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Hurricane forces widespread air, train cancellations

By the CNN Wire Staff
STORY HIGHLIGHTS
  • New York and New Jersey airports cancel arriving flights
  • Irene has caused changes in itineraries for dozens of cruises
  • Greyhound bus lines canceled some trips along the Atlantic Coast

(CNN) -- Here are some of the latest travel-related developments stemming from Hurricane Irene:

There will be no incoming or outgoing flights Sunday out of the five New York-area airports -- John F. Kennedy, LaGuardia, Newark Liberty, Teterboro and Stewart -- operated by the Port Authority of New York and New Jersey, agency spokesman Steve Coleman said Saturday afternoon. This means there are "thousands of flights canceled, with 150 to 200 people a flight," said Coleman, speculating that "probably tens of thousands of people" are affected.

A spokeswoman for Philadelphia International Airport announced the airport will close Saturday at 10:30 p.m. and will not reopen until 4 p.m. Sunday. Victoria Lupica estimated that about 1,135 flights would be affected by the closing.

Thousands of flights have been canceled because of the advancing storm.

Major airlines -- including US Airways, American, United, Continental, Delta, JetBlue, Southwest and AirTran -- dropped ticket-change fees for passengers scheduled to fly to or from many cities along the East Coast this weekend and early next week.

US Airways has canceled close to 2,200 flights between Saturday and Monday, with the bulk of those cancellations on Sunday.

The airline suspended operations Saturday at New York-area airports and will not operate out of the metro area on Sunday, said airline spokesman Todd Lehmacher.

US Airways won't operate Sunday in Philadelphia, the Washington metro area or Boston.

American Airlines has canceled all flights in the Washington area from noon Saturday to noon Sunday, said spokesman Ed Martelle on Friday.

The airline has also canceled all flights at Raleigh-Durham International Airport scheduled for Saturday.

United and Continental airlines canceled 2,300 flights for Saturday and Sunday, the carriers said in a joint statement.

Delta Air Lines has canceled about 2,100 Delta and Delta Connection flights between Saturday and Monday. Delta service was suspended Saturday in Norfolk, Newport News/Williamsburg and Richmond, Virginia.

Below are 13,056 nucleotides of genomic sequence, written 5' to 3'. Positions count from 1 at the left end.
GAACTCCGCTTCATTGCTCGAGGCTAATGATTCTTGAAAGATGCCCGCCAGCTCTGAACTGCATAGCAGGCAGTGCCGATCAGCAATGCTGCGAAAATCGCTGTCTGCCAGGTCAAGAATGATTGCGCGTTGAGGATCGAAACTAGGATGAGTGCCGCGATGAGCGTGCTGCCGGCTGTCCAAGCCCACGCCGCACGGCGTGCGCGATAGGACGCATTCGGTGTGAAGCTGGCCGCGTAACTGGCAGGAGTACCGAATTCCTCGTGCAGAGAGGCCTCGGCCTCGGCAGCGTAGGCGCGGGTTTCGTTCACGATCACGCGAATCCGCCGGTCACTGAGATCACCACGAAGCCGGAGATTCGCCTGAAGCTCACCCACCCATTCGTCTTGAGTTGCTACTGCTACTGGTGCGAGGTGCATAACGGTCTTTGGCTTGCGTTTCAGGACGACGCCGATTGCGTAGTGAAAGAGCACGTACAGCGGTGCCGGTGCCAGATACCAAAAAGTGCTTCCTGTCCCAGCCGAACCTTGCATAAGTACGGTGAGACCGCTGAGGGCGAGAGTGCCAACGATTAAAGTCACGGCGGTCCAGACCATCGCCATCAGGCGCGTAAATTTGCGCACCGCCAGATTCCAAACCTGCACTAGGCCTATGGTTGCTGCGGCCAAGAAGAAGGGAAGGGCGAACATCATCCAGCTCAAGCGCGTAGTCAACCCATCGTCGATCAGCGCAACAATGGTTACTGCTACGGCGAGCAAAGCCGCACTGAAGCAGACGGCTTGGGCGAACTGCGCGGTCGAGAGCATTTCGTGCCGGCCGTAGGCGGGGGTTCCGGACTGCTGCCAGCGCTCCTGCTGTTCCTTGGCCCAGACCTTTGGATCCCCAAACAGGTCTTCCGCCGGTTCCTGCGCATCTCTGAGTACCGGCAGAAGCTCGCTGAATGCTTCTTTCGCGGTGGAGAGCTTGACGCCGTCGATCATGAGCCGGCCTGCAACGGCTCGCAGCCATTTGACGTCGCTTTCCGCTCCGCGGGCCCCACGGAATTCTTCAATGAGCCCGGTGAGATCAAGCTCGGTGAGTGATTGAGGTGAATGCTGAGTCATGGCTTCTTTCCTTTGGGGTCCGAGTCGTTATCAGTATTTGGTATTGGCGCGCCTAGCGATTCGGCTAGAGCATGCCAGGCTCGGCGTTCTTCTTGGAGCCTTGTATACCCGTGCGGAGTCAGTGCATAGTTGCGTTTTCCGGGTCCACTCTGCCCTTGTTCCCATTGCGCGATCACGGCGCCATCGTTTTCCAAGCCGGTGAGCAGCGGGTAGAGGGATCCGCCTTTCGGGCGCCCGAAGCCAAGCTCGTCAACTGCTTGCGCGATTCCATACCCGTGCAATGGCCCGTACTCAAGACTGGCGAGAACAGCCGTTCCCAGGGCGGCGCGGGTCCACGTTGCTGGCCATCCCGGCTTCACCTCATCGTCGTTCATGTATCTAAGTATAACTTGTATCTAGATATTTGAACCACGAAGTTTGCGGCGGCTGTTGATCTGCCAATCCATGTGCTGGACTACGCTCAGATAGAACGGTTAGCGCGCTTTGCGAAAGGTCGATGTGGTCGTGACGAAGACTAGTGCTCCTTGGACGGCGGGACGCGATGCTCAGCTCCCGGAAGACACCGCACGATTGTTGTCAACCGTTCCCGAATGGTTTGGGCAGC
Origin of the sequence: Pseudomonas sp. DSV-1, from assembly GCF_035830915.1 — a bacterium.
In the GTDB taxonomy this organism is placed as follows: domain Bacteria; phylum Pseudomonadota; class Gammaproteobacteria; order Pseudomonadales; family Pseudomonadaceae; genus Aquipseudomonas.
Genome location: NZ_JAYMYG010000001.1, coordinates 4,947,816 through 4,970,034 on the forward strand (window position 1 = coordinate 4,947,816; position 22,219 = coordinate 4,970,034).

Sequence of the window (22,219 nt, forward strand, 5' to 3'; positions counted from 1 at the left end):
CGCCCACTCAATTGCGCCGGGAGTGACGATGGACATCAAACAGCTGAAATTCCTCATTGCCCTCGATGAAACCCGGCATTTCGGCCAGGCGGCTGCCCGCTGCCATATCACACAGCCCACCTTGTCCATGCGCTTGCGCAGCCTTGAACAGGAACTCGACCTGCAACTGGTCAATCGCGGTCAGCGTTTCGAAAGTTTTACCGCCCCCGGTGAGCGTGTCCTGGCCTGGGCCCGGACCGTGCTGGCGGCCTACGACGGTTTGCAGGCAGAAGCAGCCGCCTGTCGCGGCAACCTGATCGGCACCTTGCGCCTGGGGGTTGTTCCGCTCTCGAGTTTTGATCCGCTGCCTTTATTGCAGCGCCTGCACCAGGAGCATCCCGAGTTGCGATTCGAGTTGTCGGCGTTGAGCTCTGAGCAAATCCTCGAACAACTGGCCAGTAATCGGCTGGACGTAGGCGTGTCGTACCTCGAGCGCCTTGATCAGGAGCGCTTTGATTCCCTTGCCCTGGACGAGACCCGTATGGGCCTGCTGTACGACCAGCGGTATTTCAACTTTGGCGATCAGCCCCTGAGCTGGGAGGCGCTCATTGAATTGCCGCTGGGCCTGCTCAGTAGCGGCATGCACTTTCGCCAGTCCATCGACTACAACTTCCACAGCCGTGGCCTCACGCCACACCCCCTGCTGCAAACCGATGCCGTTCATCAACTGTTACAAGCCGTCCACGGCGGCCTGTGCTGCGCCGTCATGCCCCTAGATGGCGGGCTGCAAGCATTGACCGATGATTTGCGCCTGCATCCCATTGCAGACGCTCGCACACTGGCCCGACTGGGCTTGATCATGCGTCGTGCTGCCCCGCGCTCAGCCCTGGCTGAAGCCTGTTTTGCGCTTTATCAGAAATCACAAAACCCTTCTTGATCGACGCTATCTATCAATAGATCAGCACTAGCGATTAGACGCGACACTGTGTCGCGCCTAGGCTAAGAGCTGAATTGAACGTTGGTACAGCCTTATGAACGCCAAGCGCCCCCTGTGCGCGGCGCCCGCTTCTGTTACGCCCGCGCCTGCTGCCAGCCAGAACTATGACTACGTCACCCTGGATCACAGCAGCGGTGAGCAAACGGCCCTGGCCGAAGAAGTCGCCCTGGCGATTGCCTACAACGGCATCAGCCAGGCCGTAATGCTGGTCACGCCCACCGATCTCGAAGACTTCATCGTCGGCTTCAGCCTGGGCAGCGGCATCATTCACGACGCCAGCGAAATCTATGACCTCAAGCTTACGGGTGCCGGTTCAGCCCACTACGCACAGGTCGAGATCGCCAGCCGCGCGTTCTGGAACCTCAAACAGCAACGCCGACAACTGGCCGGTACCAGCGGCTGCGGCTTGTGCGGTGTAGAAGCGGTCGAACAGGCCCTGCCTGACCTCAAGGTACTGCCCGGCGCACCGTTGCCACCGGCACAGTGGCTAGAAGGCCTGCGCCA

The airline's flights in the New York area; Philadelphia; Boston; Hartford, Connecticut; Providence, Rhode Island; Manchester, New Hampshire; and Portland, Maine, will not operate on Sunday.

JetBlue had canceled almost 900 flights by Friday night ahead of the storm. Most of those are Sunday and Monday flights out of the New York metro area and Boston, spokesman Mateo Lleras said.

AirTran has canceled more than 300 flights through Monday, according to spokeswoman Judy Graham-Weaver.

Southwest has 740 cancellations from Saturday through Monday.

Baltimore-Washington International is "monitoring terminal and airfield drainage, checking generators and securing any equipment that may become airborne as a result of high winds," said Paul J. Wiedefeld, the airport's executive director.

The storm has caused changes in sailing dates and itineraries for dozens of cruises in the Northeast, Eastern Caribbean, Bahamas and Bermuda, CruiseCritic.com reported.

North Carolina ports have closed in Morehead City and Wilmington.

Cruise ports in Nassau and Grand Bahama reopened Thursday evening, and ships are anticipated to resume calls on Saturday, the Bahamas Ministry of Tourism and Aviation said.

The New York Metropolitan Transit Authority shut down its system Saturday.

The Southeastern Pennsylvania Transportation Authority will halt all service between 12:30 a.m. and noon on Sunday.

All PATH and New Jersey Transit rail service was stopped Saturday.

North Carolina rail transportation was canceled for Saturday. Limited passenger train travel will resume between Raleigh and Charlotte on Sunday, according to the governor's office.

Following up on widespread cancellations announced earlier, Amtrak said Saturday that all service north of Jacksonville, Florida, and east of Toledo, Ohio, and Indianapolis would be suspended through Sunday due to the hurricane.

Greyhound bus lines has canceled some trips to destinations along the Atlantic Coast.

New York's Taxi and Limousine Commission was dispatching more cabs than normal into low-lying areas where evacuations have been ordered. The drivers and riders will have a special "zone fare" system and other new rules, including mandating that pets be allowed on board and encouraging people to ride in groups.

AIR TRAVEL

The Port Authority of New York and New Jersey announced Friday night that five airports -- John F. Kennedy, LaGuardia, Newark Liberty, Teterboro and Stewart -- would be closed as of noon Saturday to all arriving international and domestic flights.